Under the sample project folder, customize and run the notebook LayoutPDFReader_KGLoader by:

  • providing the location for PDF documents, either file system or URL
  • updating Neo4j AuraDB connection details
  • running initialiseNeo4j() to create constraints and index (only once)
  • running ingestDocumentNeo4j() to load all contents of a document into the graph database. For now, text chunks and tables are supported.

3. Generate and Store Embeddings for Text and Table Name

Open and run the notebook KGEmbedding_Populate to generate and store embeddings to Embedding nodes, after providing details of the OpenAI API key and Neo4j AuraDB connection details.

# First parameter is the node label,
# second is the node property name which contains text to be embedded

LoadEmbedding("Chunk", "sentences")

LoadEmbedding("Table", "name")

Now, we have created a document graph with the following schema:

Document Graph Schema. Dashed arrows are to be created in the future.

4. Prepare Chat Application

Go to the location of the cloned project genai-stack, and copy files and sub-folder under genai-stack folder from the sample project to it. Here is a brief description:

  • the updated Python file, which contains a new procedure of structure-aware retriever

# from line 154
def configure_qa_structure_rag_chain(llm, embeddings, embeddings_store_url, username, password):
# RAG response based on vector search and retrieval of structured chunks

  • the chat front-end based on Streamlit and the new retriever.

For a more detailed explanation of this structure-aware retriever, please check my other blog post:

Adding Structure-Aware Retrieval to GenAI Stack

5. Run the chat application

Now it’s ready to go! Run the Streamlit application by typing (you may use a slightly different command line depending on your Python environment):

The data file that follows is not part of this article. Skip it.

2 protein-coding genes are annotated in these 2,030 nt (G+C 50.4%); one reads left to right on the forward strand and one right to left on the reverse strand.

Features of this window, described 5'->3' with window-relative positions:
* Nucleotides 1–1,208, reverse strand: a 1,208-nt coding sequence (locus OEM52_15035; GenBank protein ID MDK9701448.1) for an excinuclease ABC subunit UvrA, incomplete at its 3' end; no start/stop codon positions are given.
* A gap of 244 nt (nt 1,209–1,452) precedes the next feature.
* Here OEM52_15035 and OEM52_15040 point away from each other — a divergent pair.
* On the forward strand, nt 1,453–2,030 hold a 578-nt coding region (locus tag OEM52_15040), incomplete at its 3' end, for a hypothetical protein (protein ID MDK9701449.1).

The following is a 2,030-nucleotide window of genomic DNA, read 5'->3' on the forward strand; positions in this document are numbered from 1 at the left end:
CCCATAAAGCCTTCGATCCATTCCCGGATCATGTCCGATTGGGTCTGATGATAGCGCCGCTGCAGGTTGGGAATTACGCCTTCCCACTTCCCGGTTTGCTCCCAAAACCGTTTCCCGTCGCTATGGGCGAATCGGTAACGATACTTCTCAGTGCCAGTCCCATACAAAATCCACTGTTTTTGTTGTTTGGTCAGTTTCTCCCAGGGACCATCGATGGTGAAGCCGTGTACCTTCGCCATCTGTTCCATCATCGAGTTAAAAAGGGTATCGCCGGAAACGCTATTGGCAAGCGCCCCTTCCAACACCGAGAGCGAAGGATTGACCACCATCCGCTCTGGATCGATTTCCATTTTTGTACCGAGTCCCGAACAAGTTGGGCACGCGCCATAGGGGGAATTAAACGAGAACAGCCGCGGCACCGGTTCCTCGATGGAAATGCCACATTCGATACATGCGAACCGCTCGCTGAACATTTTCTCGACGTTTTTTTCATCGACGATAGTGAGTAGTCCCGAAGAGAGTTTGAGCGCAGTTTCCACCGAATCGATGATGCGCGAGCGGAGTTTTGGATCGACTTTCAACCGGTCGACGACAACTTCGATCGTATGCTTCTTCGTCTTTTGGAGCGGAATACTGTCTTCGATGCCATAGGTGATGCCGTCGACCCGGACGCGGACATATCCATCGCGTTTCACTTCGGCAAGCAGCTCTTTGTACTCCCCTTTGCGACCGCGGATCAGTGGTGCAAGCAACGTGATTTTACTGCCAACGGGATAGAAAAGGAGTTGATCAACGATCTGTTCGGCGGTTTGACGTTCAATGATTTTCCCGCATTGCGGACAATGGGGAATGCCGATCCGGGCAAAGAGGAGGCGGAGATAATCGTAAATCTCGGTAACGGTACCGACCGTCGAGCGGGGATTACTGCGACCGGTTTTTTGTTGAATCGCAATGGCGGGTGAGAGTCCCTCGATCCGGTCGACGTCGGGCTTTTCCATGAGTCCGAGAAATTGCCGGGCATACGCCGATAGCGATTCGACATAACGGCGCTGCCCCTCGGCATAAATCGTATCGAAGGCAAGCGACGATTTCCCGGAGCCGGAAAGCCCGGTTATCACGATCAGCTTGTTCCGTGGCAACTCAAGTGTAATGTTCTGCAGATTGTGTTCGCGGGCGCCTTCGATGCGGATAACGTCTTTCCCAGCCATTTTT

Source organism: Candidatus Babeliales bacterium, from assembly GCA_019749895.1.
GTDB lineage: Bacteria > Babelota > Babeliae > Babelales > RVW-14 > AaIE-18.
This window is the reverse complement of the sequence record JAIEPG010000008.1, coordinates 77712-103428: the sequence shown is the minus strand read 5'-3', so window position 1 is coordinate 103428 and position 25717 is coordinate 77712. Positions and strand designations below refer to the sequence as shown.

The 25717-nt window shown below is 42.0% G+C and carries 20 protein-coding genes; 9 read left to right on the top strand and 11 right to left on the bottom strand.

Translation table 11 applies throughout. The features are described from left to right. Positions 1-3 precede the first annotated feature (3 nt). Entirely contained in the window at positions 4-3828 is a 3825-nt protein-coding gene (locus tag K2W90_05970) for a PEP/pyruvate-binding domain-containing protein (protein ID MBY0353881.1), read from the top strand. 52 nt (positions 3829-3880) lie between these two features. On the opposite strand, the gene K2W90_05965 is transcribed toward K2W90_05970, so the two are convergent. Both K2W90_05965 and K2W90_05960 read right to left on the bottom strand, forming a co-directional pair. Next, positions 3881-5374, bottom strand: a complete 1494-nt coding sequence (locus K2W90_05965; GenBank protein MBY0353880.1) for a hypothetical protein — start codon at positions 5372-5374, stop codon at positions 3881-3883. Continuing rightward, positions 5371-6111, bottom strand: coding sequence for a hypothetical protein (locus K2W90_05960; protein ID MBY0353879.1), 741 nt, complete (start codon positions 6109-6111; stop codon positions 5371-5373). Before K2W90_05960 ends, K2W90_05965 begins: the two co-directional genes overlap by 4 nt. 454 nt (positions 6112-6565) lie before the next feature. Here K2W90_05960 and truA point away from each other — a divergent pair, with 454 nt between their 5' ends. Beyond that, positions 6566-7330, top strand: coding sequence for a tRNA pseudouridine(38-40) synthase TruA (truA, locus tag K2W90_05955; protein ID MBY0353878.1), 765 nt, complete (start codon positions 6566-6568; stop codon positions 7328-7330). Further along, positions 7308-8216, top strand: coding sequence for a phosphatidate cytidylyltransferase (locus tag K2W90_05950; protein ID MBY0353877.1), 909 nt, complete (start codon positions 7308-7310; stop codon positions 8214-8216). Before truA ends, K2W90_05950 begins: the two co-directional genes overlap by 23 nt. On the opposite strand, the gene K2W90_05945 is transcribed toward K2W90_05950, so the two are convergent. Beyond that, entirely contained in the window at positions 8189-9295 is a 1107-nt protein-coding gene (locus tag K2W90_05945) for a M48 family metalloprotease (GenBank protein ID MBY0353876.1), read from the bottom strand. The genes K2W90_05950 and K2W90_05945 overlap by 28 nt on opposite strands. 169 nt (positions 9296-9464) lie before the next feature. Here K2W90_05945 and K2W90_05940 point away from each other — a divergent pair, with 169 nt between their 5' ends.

python -m streamlit run

To show the function, I tested loading a relatively new paper, Natural Language is All a Graph Needs (arxiv), and asked a question about its “instructGLM” approach.

When RAG is disabled, GPT-4 couldn’t give a correct answer because its knowledge cutoff is April 2023:

When RAG is enabled, the application

  • first generates a text embedding of the question,
  • which is then used for a vector search in Neo4j AuraDB,
  • for the top matched chunks, related contents of the same section are retrieved (structure-aware retrieval part)
  • which is passed with the user question to GPT-4 to generate an answer.

This uses the so-called structure-aware retrieval. From the screenshot below, we can see that not only answers but also locations of references are given that have been passed as metadata from the retrieved information.

Further Discussions

I hope you can follow the steps above and successfully run your own RAG chat application powered by a graph database.

Using Neo4j to store knowledge not only takes advantage of its flexible model, versatile indexing features, and fast query performance, but also the power of the Cypher query language for more potentials like complex retrieval.

Generative AI

I will continue the journey of adding more critical features to this sample project in my future posts.

If you’d love what you have learned so far, feel free to follow me or connect with me on LinkedIn. I’d love to hear your feedback too!

Building A Graph+LLM Powered RAG Application from PDF Documents was originally published in Neo4j Developer Blog on Medium, where people are continuing the conversation by highlighting and responding to this story.